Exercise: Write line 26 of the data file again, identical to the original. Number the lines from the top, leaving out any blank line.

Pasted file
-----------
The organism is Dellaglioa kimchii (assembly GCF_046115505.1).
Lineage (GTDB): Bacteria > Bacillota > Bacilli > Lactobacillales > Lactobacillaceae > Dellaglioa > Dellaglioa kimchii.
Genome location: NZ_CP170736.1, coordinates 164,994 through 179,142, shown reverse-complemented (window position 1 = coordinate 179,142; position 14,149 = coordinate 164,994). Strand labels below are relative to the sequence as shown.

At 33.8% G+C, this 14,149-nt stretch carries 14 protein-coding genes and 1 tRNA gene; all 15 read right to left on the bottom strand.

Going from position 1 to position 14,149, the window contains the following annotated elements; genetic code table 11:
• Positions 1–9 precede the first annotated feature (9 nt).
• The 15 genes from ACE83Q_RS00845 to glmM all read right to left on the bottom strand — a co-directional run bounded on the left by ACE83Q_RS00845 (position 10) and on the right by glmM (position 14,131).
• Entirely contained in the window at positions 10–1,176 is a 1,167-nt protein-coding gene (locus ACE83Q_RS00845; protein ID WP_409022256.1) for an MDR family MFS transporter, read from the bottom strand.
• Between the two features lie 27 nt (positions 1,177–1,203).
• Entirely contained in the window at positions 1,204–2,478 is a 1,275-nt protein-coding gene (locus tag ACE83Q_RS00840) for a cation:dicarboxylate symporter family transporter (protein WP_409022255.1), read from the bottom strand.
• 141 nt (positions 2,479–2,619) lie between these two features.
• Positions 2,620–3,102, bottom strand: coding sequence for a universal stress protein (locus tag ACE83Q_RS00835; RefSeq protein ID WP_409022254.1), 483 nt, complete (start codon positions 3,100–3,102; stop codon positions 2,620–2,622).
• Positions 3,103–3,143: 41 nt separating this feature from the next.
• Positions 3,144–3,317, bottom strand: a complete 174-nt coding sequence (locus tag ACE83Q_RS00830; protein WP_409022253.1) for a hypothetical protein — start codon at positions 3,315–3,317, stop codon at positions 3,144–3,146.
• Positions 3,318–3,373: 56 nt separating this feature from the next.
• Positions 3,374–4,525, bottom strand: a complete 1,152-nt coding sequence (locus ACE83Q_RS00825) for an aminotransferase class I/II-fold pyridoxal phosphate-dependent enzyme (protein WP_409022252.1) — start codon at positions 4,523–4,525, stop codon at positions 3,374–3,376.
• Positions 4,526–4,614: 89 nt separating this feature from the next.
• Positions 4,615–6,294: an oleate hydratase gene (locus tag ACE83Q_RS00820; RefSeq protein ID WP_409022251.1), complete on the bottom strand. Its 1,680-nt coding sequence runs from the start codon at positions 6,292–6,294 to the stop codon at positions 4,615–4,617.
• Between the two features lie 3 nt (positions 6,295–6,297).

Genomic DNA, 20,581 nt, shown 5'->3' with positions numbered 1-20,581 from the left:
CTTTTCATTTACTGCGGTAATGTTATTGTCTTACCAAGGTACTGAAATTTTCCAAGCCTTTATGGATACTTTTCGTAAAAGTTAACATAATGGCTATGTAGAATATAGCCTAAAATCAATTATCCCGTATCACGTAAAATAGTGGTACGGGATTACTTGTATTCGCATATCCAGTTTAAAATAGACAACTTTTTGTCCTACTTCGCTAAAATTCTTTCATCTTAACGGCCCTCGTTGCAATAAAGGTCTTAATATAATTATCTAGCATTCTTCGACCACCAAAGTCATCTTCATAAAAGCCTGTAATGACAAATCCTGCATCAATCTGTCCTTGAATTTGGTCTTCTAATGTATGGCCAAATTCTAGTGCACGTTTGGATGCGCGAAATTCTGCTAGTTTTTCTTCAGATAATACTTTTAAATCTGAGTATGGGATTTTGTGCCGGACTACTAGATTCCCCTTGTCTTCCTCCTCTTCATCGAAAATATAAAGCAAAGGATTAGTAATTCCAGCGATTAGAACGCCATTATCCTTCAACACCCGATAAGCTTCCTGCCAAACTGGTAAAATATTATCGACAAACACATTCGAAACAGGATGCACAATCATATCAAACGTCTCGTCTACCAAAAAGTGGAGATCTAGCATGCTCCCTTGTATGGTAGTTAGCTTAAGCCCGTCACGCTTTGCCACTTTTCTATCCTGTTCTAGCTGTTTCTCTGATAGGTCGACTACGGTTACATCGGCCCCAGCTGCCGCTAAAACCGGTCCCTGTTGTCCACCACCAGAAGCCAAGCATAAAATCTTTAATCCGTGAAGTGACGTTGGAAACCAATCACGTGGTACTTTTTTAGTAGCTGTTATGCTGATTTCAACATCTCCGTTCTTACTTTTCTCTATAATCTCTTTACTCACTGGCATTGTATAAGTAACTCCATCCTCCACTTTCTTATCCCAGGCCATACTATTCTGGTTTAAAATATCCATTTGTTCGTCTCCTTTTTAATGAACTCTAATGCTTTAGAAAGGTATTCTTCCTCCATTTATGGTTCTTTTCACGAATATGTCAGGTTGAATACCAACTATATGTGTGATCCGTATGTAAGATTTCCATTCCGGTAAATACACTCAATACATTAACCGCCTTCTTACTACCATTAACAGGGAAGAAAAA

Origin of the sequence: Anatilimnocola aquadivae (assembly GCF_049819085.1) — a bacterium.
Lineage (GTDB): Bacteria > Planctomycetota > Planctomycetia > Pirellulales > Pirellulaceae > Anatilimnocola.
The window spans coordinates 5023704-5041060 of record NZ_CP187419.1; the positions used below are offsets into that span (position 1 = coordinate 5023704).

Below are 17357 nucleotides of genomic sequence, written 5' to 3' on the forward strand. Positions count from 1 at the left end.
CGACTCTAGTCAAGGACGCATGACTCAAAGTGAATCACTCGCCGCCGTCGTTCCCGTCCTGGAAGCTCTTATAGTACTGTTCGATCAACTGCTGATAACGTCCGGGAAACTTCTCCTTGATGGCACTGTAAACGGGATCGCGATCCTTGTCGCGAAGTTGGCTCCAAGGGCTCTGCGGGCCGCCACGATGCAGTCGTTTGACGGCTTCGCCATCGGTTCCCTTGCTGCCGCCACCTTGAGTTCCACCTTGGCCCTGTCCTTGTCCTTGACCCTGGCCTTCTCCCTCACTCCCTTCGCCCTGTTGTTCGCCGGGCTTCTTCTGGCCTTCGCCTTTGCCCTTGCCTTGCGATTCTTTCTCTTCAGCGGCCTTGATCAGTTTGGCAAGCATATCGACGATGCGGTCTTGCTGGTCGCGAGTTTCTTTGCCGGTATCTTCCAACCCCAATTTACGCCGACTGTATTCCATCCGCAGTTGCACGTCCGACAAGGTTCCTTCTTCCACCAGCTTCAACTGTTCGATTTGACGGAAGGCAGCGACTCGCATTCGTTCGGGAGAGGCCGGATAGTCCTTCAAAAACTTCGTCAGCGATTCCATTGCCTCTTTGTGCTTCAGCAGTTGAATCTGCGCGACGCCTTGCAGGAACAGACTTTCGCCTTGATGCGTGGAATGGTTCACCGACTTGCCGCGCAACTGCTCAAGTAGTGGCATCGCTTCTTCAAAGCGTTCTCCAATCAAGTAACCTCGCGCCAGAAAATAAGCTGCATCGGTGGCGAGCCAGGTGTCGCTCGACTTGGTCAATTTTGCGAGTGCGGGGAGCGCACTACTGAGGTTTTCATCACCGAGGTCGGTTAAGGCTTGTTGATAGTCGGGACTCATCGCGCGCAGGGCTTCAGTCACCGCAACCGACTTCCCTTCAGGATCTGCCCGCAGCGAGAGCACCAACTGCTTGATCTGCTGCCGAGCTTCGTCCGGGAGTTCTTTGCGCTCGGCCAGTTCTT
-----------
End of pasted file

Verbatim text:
CGACTCTAGTCAAGGACGCATGACTCAAAGTGAATCACTCGCCGCCGTCGTTCCCGTCCTGGAAGCTCTTATAGTACTGTTCGATCAACTGCTGATAACGTCCGGGAAACTTCTCCTTGATGGCACTGTAAACGGGATCGCGATCCTTGTCGCGAAGTTGGCTCCAAGGGCTCTGCGGGCCGCCACGATGCAGTCGTTTGACGGCTTCGCCATCGGTTCCCTTGCTGCCGCCACCTTGAGTTCCACCTTGGCCCTGTCCTTGTCCTTGACCCTGGCCTTCTCCCTCACTCCCTTCGCCCTGTTGTTCGCCGGGCTTCTTCTGGCCTTCGCCTTTGCCCTTGCCTTGCGATTCTTTCTCTTCAGCGGCCTTGATCAGTTTGGCAAGCATATCGACGATGCGGTCTTGCTGGTCGCGAGTTTCTTTGCCGGTATCTTCCAACCCCAATTTACGCCGACTGTATTCCATCCGCAGTTGCACGTCCGACAAGGTTCCTTCTTCCACCAGCTTCAACTGTTCGATTTGACGGAAGGCAGCGACTCGCATTCGTTCGGGAGAGGCCGGATAGTCCTTCAAAAACTTCGTCAGCGATTCCATTGCCTCTTTGTGCTTCAGCAGTTGAATCTGCGCGACGCCTTGCAGGAACAGACTTTCGCCTTGATGCGTGGAATGGTTCACCGACTTGCCGCGCAACTGCTCAAGTAGTGGCATCGCTTCTTCAAAGCGTTCTCCAATCAAGTAACCTCGCGCCAGAAAATAAGCTGCATCGGTGGCGAGCCAGGTGTCGCTCGACTTGGTCAATTTTGCGAGTGCGGGGAGCGCACTACTGAGGTTTTCATCACCGAGGTCGGTTAAGGCTTGTTGATAGTCGGGACTCATCGCGCGCAGGGCTTCAGTCACCGCAACCGACTTCCCTTCAGGATCTGCCCGCAGCGAGAGCACCAACTGCTTGATCTGCTGCCGAGCTTCGTCCGGGAGTTCTTTGCGCTCGGCCAGTTCTT